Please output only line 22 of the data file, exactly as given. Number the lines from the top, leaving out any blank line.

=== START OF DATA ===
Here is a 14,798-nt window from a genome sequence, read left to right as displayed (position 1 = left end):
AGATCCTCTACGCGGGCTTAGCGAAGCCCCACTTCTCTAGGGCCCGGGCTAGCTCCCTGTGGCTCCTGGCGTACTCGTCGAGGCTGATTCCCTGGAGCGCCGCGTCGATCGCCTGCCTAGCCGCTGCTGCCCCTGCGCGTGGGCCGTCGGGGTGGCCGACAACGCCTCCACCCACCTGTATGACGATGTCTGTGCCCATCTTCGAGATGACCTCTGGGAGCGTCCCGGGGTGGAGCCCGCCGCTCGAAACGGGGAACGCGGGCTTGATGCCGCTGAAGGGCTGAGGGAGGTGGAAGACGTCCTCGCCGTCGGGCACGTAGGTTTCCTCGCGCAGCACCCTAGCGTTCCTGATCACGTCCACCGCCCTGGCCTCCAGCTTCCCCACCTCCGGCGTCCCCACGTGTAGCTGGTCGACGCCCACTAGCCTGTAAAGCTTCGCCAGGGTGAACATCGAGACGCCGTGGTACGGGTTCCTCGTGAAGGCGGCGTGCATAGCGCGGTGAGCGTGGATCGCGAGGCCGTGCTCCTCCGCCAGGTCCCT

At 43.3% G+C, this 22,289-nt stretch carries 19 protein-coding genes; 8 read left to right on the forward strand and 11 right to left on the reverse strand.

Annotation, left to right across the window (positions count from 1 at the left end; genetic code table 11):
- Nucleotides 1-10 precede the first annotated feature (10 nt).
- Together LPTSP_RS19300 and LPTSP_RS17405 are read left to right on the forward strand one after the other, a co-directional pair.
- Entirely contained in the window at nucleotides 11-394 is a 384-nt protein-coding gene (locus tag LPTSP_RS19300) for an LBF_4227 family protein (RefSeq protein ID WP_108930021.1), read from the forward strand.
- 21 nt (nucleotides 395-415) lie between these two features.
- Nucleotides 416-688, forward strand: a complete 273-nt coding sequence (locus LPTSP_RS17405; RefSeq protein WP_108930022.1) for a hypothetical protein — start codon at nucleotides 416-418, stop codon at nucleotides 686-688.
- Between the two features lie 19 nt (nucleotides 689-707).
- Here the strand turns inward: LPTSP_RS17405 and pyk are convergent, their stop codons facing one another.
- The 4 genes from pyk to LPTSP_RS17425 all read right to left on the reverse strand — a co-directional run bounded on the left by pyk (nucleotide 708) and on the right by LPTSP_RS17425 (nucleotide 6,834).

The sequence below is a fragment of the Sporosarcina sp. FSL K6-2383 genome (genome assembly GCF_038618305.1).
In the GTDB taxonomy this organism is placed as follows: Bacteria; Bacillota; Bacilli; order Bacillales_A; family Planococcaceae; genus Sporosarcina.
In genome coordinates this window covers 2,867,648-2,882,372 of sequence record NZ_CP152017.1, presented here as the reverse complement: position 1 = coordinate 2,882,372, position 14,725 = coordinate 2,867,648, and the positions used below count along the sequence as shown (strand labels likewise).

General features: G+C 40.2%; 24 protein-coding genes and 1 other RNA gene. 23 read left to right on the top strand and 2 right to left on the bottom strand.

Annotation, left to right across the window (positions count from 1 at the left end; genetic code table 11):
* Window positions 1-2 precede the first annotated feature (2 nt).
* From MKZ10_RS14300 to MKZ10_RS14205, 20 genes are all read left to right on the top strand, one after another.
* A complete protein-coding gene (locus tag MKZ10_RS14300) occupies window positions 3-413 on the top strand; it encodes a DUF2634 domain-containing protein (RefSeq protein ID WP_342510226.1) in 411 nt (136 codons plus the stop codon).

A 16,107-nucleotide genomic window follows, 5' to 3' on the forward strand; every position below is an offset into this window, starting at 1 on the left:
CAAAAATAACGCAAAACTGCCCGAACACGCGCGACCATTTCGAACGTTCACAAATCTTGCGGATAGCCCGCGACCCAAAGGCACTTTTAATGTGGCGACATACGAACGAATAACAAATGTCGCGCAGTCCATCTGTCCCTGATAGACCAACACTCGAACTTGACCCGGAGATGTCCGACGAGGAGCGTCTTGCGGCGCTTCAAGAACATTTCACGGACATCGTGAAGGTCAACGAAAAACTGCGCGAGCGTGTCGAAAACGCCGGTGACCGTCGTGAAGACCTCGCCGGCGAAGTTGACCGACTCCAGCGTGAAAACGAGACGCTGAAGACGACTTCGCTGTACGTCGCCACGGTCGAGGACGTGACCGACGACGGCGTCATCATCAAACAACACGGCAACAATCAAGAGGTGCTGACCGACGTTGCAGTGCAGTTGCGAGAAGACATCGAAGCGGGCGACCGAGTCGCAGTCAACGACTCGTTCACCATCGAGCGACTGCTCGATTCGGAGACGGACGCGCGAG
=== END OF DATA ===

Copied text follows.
CAAAAATAACGCAAAACTGCCCGAACACGCGCGACCATTTCGAACGTTCACAAATCTTGCGGATAGCCCGCGACCCAAAGGCACTTTTAATGTGGCGACATACGAACGAATAACAAATGTCGCGCAGTCCATCTGTCCCTGATAGACCAACACTCGAACTTGACCCGGAGATGTCCGACGAGGAGCGTCTTGCGGCGCTTCAAGAACATTTCACGGACATCGTGAAGGTCAACGAAAAACTGCGCGAGCGTGTCGAAAACGCCGGTGACCGTCGTGAAGACCTCGCCGGCGAAGTTGACCGACTCCAGCGTGAAAACGAGACGCTGAAGACGACTTCGCTGTACGTCGCCACGGTCGAGGACGTGACCGACGACGGCGTCATCATCAAACAACACGGCAACAATCAAGAGGTGCTGACCGACGTTGCAGTGCAGTTGCGAGAAGACATCGAAGCGGGCGACCGAGTCGCAGTCAACGACTCGTTCACCATCGAGCGACTGCTCGATTCGGAGACGGACGCGCGAG